# WARNING: The following code is hard to maintain, because it
# introduces a special case, i.e. a parser with child parsers that is
# not a descandent of the NaryOperator and, because it itneracts
# With the constructor of the Grammar class (see the instantiations of
# the Whitespace-class, there).
#
# That is all the more regrettable, as class RE basically just
# introduces syntactical sugar for
#
# Series(whitespace__, RegExp('something'), whitespace__)
#
# What to do? Throw the syntactical sugar out? :-( Or find a more
# robust solution for that kind of syntactical sugar? Or just leave
# it be?
#
######################################################################
######################################################################
class RE(Parser):
r"""
Regular Expressions with optional leading or trailing whitespace.
......
......@@ -239,12 +239,72 @@ stop followed by a line feed, signified by "\n", was found.
Let's have look into the grammar description "poetry.ebnf". We ignore the
beginning of the file, in particular all lines starting with "@" as these
lines do not represent any grammar rules, but meta rules, so called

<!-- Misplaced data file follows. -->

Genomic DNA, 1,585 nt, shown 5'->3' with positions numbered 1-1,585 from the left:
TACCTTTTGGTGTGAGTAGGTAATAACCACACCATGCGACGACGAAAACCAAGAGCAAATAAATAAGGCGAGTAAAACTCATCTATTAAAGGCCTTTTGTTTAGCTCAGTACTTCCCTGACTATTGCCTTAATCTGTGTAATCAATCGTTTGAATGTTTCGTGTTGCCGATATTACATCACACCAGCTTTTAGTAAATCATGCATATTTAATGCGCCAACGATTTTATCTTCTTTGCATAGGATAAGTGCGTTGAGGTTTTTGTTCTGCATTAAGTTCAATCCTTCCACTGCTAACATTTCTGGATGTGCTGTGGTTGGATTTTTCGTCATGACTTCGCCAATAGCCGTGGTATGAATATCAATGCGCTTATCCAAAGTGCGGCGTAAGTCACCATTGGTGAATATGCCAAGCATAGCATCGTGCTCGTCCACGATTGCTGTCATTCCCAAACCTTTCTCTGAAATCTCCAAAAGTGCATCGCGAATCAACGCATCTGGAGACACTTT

lines do not represent any grammar rules, but meta rules or so-called
"directives" that determine some general characteristics of the grammar, such
as whitespace-handling or whether the parser is going to be case-sensitive.
Now, there are exactly three rules that make up this grammar::
document = //~ { WORD } §EOF
document = ~ { WORD } §EOF
WORD = /\w+/~
EOF = !/./
EBNF-Grammars describe the structure of a domain specific notation in top-down
fashion. Thus, the first rule in the grammar describes the comonents out of
which a text or document in the domain specific notation is composed as a
whole. The following rules then break down the components into even smaller
components until, finally, there a only atomic components left which are
described be matching rules. Matching rules are rules that do not refer to
other rules any more. They consist of string literals or regular expressions
that "capture" the sequences of characters which form the atomic components of
our DSL. Rules in general always consist of a symbol on the left hand side of
a "="-sign (which in this context can be unterstood as a definition signifier)
and the definition of the rule on the right hand side.
In our case the text as a whole, conveniently named "document" (any other name
would be allowed, too), consists of a leading whitespace, a possibly empty
sequence of an arbitrary number of words words ending only if the end of file
has been reached. Whitespace in DHParser-grammers is always denoted by a tilde
"~". Thuse the definiens of the rule "document" starts with a "~" on the right
hand side of the deifnition sign ("="). Next, you find the symbol "WORD"
enclosed in braces. "WORD", like any symbol composed of letters in DHParser,
refers to another rule further below that defines what words are. The meaning